Posts Tagged ‘history’
Above: Group of the Construction Corps U.S. Mil. R. Rds., with working tools, etc., Chattanooga, Tennessee
Courtesy of Library of Congress: LC-USZ62-62364
Millett and Maslowski posit that President Abraham Lincoln did not have Jefferson Davis’ sensitivity about government interference with railroads. The evidence supports the point and also suggests that Davis’ hands-off approach expanded to other areas under his purview including signals and communications. Whether he was afflicted with chronic indecisiveness or was bowing to the perceived whims of a public unreceptive to “big government” is open for discussion but as in many things, the truth probably lies somewhere in between. Regardless, it is clear that rational military considerations were not the sole concern in shaping the South’s military policies and programs. Had they been so, military needs would have received higher priority and the events of the war may have flowed differently.
Above: Lincoln and McClellan
The impact of the decision making processes in the Lincoln and Davis administrations and the respective Congresses as regards those issues impacting the military is indeed a fascinating one and worthy of continued analysis and review. Clearly the social, economic, and political nuances of the North versus the South had much to do with the directions taken within each section. But one is left to wonder whether the leadership qualities of Lincoln and Davis, including the ability to be decisive, allowed the North to more frequently follow a path guided by rational military reason.
Above: The engine “Firefly” on a trestle of the Orange and Alexandria Railroad.
This post continues from Jomini on the Nature of War: Part I Introduction here, Part II The Burgeoning Military Theorist here, and Part III The Founder of Modern Strategy here. Please note links in blue lead to additional information on those topics.
Jomini was a list maker and a categorizer which influenced the form of his thoughts on the nature of war. His work, The Art of War, begins with a definition of the art of war in terms of five military branches: Strategy, Grand Tactics, Logistics, Engineering and Minor Tactics.
Strategy – “the art of properly directing masses upon the theater of war either for defense or for invasion; the art of making war upon the map.”
Grand Tactics – “the art of posting troops upon the battle-field according to the accidents of the ground, of bringing them into actions, and the art of fighting upon the ground, in contradistinction to planning upon a map.” It is “the maneuvering of an army upon the battle-field, and the different formations of troops for attack.”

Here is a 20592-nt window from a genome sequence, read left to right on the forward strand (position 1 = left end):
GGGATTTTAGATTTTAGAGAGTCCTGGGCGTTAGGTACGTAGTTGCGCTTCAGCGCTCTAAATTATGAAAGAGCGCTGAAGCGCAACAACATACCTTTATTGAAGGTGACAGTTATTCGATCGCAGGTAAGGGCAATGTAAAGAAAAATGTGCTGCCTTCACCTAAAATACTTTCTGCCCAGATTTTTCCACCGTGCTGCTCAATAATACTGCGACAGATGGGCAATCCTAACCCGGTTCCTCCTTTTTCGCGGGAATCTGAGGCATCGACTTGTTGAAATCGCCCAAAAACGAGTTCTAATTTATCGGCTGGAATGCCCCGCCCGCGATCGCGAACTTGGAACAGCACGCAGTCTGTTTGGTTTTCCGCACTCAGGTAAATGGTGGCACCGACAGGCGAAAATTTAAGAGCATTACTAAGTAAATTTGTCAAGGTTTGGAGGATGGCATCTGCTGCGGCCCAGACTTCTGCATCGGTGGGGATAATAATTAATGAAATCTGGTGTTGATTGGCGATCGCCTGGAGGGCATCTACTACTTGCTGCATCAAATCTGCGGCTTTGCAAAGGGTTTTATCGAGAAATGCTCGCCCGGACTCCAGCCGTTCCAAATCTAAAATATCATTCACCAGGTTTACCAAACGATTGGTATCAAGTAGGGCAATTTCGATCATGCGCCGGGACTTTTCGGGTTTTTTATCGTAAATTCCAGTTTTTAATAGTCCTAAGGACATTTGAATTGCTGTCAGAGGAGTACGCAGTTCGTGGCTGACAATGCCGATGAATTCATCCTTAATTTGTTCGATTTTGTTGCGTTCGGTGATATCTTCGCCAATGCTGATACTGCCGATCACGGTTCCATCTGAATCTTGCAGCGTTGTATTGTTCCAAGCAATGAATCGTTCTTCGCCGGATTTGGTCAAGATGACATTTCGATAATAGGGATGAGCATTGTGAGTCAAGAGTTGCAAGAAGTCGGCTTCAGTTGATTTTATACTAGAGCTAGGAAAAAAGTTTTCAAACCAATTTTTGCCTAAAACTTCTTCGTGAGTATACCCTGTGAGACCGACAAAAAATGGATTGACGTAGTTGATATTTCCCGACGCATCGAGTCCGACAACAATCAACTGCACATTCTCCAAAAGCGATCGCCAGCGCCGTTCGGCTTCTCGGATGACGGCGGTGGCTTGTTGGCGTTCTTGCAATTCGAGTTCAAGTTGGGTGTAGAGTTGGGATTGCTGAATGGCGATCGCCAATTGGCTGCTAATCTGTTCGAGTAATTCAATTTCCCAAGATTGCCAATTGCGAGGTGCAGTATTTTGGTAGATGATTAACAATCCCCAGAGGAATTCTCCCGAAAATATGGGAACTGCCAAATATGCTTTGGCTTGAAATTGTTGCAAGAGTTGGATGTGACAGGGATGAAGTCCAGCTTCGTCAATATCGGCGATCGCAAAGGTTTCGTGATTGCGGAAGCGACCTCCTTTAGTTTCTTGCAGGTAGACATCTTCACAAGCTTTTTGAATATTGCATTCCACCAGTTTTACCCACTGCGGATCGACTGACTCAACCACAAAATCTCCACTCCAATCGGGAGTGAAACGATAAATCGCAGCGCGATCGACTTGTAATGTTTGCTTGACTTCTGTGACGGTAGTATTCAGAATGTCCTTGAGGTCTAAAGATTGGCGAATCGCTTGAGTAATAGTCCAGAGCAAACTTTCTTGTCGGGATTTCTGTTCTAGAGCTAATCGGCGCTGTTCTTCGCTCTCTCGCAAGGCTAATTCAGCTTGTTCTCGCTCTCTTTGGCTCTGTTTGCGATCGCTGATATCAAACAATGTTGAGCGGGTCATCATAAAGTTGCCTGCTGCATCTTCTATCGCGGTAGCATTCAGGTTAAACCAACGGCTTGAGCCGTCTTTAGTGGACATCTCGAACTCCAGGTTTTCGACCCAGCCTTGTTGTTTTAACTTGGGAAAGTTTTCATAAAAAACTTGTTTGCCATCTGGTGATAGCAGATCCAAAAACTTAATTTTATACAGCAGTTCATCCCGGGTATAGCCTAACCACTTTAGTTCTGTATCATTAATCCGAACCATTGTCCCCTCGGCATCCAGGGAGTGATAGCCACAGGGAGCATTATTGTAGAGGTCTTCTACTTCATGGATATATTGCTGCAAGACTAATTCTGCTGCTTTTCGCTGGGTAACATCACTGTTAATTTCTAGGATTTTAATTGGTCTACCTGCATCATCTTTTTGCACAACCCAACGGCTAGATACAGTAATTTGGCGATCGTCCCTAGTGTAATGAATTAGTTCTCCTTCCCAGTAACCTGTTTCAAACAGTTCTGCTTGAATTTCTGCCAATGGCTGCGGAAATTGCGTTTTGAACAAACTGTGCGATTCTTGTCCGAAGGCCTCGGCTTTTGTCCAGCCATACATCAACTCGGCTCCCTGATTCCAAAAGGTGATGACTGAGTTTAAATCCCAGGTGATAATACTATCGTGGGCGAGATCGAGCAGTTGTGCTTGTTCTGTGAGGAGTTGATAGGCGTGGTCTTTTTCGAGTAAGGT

Logistics – “the art of moving armies and the execution of strategical and tactical enterprises” and “comprises the means and arrangements which work out the plans of strategy and tactics.”
Engineering – “the attack and defense of fortifications.
Jomini adds a sixth branch which he calls, “Diplomacy in its relation to War.” This he envisions as the role of the statesman in war and particularly in those activities which lead up to it. He provides the criteria from which a statesman can conclude whether a war is “proper, opportune, or indispensable.” He lists succinctly and thoroughly his perspective on the reasons why a government would choose to enter into war:
- “To reclaim certain rights or to defend them;
- to protect and maintain the great interests of the state, as commerce, manufactures, or agriculture;
- to uphold neighboring states whose existence is necessary either for the safety of the government or the balance of power;
- to fulfill the obligations of offensive and defensive alliances;
- to propagate political or religious theories, to crush them out, or to defend them;
- to increase the influence and power of the state by acquisitions of territory;
- to defend the threatened independence of the state;
- to avenge insulted honor; or
- from a mania for conquest.”
Each reason becomes a “type” of war on which Jomini elaborates with examples from history. The type of war, he suggests, “influences in some degree the nature and extent of the efforts and operations necessary for the proposed end.”
Should you have interest in reading de Jomini’s The Art of War, it is available both on Google Books here and at Project Gutenberg here.
Jomini, Antoine Henri de. The Art of War, trans. by G. H. Mendell and W. P. Craighill., Special Edition, (El Paso: EL Paso Norte Press. 2005), 9.
A map for the w:en:Battle of the Gebora, in 19 February 1811. Source can be found here. Permission is granted to copy, distribute and/or modify this document (refers to map) under the terms of the GNU Free Documentation license, Version 1.2 or any later version published by the Free Software Foundation; with no Invariant Sections, no Front-Cover Texts, and no Back-Cover Texts. A copy of the license is included in the section entitled “GNU Free Documentation license“.